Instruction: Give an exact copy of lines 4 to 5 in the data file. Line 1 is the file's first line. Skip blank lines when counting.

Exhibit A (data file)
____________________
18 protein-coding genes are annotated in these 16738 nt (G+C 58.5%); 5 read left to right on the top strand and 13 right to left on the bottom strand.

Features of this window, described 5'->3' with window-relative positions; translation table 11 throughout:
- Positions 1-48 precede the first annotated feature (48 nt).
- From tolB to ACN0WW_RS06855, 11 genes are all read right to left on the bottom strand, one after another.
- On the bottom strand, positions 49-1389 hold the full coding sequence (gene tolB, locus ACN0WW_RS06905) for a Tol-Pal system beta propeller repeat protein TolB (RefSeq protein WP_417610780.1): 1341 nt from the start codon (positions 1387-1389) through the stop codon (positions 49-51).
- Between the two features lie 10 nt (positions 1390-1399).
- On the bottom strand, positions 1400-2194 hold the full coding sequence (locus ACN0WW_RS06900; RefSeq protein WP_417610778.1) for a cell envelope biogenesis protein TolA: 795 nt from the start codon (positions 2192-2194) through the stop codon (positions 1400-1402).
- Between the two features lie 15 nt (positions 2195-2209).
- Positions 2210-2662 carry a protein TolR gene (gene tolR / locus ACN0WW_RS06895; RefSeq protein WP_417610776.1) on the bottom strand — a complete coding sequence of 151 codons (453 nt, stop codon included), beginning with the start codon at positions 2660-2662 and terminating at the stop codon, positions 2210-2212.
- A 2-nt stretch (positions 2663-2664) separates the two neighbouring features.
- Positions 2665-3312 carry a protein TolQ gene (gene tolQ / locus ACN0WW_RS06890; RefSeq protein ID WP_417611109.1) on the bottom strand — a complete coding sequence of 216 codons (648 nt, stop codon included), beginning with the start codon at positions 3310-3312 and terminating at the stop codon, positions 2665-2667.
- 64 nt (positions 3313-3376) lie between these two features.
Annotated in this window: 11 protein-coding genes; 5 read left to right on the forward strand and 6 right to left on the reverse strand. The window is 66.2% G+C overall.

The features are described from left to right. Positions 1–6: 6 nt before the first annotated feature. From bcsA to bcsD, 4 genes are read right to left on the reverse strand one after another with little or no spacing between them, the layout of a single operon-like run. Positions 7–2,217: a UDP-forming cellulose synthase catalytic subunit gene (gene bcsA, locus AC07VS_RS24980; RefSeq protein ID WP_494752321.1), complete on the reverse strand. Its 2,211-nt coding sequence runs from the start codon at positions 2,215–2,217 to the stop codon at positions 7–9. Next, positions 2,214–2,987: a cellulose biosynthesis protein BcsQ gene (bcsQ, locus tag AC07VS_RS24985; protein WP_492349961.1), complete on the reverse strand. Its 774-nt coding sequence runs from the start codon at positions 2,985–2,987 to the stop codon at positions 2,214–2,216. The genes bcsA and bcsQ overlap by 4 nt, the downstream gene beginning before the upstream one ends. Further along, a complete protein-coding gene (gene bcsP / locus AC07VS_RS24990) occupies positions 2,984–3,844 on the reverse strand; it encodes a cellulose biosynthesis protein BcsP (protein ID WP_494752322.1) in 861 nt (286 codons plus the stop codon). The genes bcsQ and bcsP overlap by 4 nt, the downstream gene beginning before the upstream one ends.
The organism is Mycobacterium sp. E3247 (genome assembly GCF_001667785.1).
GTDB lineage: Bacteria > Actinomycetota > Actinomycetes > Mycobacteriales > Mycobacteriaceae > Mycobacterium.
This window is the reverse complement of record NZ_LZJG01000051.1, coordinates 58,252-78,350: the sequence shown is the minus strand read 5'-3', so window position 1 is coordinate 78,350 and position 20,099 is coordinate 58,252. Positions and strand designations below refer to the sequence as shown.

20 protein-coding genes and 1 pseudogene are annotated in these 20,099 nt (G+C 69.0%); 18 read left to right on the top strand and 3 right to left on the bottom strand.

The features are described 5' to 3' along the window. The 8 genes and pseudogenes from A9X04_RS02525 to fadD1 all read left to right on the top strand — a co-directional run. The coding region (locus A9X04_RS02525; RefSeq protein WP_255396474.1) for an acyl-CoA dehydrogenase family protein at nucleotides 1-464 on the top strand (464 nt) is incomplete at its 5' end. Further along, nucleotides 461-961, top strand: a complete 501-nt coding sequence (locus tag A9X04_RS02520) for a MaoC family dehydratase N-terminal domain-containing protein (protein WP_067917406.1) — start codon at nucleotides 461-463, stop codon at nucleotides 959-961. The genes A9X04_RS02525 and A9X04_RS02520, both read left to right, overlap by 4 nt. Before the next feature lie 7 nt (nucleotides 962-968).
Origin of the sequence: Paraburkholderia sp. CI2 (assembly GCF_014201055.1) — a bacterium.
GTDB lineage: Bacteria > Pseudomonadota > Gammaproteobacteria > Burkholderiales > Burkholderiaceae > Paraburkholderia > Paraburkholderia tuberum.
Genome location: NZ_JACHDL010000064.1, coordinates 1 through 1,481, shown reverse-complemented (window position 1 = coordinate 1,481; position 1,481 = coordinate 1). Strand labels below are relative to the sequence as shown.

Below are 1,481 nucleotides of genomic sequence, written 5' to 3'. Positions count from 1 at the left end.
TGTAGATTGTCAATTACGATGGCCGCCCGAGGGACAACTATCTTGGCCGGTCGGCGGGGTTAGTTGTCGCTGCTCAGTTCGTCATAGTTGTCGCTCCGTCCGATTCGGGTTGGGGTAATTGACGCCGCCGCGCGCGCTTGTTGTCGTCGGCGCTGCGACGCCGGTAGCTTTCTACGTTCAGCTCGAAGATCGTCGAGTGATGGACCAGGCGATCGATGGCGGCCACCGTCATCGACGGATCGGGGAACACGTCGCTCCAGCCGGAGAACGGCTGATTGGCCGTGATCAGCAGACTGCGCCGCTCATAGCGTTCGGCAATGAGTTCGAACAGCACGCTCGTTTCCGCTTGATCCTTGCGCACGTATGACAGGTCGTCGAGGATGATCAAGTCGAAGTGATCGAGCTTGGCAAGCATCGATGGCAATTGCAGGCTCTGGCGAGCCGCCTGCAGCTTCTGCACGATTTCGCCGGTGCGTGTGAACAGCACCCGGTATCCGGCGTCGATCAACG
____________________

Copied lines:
- From tolB to ACN0WW_RS06855, 11 genes are all read right to left on the bottom strand, one after another.
- On the bottom strand, positions 49-1389 hold the full coding sequence (gene tolB, locus ACN0WW_RS06905) for a Tol-Pal system beta propeller repeat protein TolB (RefSeq protein WP_417610780.1): 1341 nt from the start codon (positions 1387-1389) through the stop codon (positions 49-51).